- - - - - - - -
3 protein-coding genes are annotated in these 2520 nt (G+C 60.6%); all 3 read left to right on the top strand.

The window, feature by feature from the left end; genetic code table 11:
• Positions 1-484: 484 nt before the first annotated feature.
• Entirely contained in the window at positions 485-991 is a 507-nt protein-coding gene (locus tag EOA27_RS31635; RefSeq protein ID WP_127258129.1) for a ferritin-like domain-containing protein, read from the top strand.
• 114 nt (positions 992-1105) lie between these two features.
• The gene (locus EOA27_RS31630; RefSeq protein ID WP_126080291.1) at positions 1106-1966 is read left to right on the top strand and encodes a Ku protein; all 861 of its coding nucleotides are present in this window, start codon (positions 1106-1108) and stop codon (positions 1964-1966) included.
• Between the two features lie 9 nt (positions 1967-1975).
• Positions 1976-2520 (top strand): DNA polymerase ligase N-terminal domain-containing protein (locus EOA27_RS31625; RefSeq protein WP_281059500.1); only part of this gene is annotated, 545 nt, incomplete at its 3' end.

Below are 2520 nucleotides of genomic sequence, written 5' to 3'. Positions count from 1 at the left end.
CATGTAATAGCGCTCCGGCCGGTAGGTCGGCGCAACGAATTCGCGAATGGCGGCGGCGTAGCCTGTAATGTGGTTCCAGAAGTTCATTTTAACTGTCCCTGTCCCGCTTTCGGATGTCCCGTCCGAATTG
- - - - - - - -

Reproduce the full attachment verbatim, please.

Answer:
3 protein-coding genes are annotated in these 2520 nt (G+C 60.6%); all 3 read left to right on the top strand.

The window, feature by feature from the left end; genetic code table 11:
• Positions 1-484: 484 nt before the first annotated feature.
• Entirely contained in the window at positions 485-991 is a 507-nt protein-coding gene (locus tag EOA27_RS31635; RefSeq protein ID WP_127258129.1) for a ferritin-like domain-containing protein, read from the top strand.
• 114 nt (positions 992-1105) lie between these two features.
• The gene (locus EOA27_RS31630; RefSeq protein ID WP_126080291.1) at positions 1106-1966 is read left to right on the top strand and encodes a Ku protein; all 861 of its coding nucleotides are present in this window, start codon (positions 1106-1108) and stop codon (positions 1964-1966) included.
• Between the two features lie 9 nt (positions 1967-1975).
• Positions 1976-2520 (top strand): DNA polymerase ligase N-terminal domain-containing protein (locus EOA27_RS31625; RefSeq protein WP_281059500.1); only part of this gene is annotated, 545 nt, incomplete at its 3' end.

Below are 2520 nucleotides of genomic sequence, written 5' to 3'. Positions count from 1 at the left end.
CATGTAATAGCGCTCCGGCCGGTAGGTCGGCGCAACGAATTCGCGAATGGCGGCGGCGTAGCCTGTAATGTGGTTCCAGAAGTTCATTTTAACTGTCCCTGTCCCGCTTTCGGATGTCCCGTCCGAATTG